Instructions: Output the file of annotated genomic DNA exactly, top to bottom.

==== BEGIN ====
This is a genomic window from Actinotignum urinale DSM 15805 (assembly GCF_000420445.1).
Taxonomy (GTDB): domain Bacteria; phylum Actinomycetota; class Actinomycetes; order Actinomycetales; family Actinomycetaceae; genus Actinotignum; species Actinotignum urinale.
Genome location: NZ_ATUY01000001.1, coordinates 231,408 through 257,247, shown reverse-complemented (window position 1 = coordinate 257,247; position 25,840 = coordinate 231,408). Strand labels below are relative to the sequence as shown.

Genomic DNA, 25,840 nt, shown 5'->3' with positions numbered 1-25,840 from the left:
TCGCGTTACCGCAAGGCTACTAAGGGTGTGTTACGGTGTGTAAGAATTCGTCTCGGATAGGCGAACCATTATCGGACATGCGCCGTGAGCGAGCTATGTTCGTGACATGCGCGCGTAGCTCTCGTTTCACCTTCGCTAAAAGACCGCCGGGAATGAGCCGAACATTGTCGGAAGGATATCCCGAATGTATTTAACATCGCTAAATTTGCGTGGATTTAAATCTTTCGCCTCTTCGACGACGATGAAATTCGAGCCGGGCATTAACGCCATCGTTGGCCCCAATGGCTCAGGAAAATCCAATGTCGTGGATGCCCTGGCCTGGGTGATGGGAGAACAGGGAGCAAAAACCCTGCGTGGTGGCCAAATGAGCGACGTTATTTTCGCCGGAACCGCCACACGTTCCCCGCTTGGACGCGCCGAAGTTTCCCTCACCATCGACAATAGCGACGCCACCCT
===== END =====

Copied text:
This is a genomic window from Actinotignum urinale DSM 15805 (assembly GCF_000420445.1).
Taxonomy (GTDB): domain Bacteria; phylum Actinomycetota; class Actinomycetes; order Actinomycetales; family Actinomycetaceae; genus Actinotignum; species Actinotignum urinale.
Genome location: NZ_ATUY01000001.1, coordinates 231,408 through 257,247, shown reverse-complemented (window position 1 = coordinate 257,247; position 25,840 = coordinate 231,408). Strand labels below are relative to the sequence as shown.

Genomic DNA, 25,840 nt, shown 5'->3' with positions numbered 1-25,840 from the left:
TCGCGTTACCGCAAGGCTACTAAGGGTGTGTTACGGTGTGTAAGAATTCGTCTCGGATAGGCGAACCATTATCGGACATGCGCCGTGAGCGAGCTATGTTCGTGACATGCGCGCGTAGCTCTCGTTTCACCTTCGCTAAAAGACCGCCGGGAATGAGCCGAACATTGTCGGAAGGATATCCCGAATGTATTTAACATCGCTAAATTTGCGTGGATTTAAATCTTTCGCCTCTTCGACGACGATGAAATTCGAGCCGGGCATTAACGCCATCGTTGGCCCCAATGGCTCAGGAAAATCCAATGTCGTGGATGCCCTGGCCTGGGTGATGGGAGAACAGGGAGCAAAAACCCTGCGTGGTGGCCAAATGAGCGACGTTATTTTCGCCGGAACCGCCACACGTTCCCCGCTTGGACGCGCCGAAGTTTCCCTCACCATCGACAATAGCGACGCCACCCT